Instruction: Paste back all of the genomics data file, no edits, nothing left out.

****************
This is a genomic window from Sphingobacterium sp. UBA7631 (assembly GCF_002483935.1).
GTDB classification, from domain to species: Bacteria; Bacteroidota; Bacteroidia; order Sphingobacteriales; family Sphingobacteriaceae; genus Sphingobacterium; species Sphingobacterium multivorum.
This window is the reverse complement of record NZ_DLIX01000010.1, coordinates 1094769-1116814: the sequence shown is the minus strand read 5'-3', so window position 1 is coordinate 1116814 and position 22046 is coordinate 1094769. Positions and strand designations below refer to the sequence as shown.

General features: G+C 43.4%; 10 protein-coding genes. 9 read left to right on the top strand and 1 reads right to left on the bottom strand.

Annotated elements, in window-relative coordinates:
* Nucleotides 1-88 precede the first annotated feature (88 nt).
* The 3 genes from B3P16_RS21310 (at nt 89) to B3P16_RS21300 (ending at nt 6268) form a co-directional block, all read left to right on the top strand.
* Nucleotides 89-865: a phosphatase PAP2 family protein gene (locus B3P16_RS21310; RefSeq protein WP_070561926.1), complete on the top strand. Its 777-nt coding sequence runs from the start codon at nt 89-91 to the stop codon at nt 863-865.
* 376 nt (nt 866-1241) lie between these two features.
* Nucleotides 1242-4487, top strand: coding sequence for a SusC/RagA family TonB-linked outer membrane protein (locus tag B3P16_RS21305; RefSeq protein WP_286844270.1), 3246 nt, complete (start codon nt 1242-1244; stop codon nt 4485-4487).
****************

This is a genomic window from Sphingobacterium sp. UBA7631 (assembly GCF_002483935.1).
GTDB classification, from domain to species: Bacteria; Bacteroidota; Bacteroidia; order Sphingobacteriales; family Sphingobacteriaceae; genus Sphingobacterium; species Sphingobacterium multivorum.
This window is the reverse complement of record NZ_DLIX01000010.1, coordinates 1094769-1116814: the sequence shown is the minus strand read 5'-3', so window position 1 is coordinate 1116814 and position 22046 is coordinate 1094769. Positions and strand designations below refer to the sequence as shown.

General features: G+C 43.4%; 10 protein-coding genes. 9 read left to right on the top strand and 1 reads right to left on the bottom strand.

Annotated elements, in window-relative coordinates:
* Nucleotides 1-88 precede the first annotated feature (88 nt).
* The 3 genes from B3P16_RS21310 (at nt 89) to B3P16_RS21300 (ending at nt 6268) form a co-directional block, all read left to right on the top strand.
* Nucleotides 89-865: a phosphatase PAP2 family protein gene (locus B3P16_RS21310; RefSeq protein WP_070561926.1), complete on the top strand. Its 777-nt coding sequence runs from the start codon at nt 89-91 to the stop codon at nt 863-865.
* 376 nt (nt 866-1241) lie between these two features.
* Nucleotides 1242-4487, top strand: coding sequence for a SusC/RagA family TonB-linked outer membrane protein (locus tag B3P16_RS21305; RefSeq protein WP_286844270.1), 3246 nt, complete (start codon nt 1242-1244; stop codon nt 4485-4487).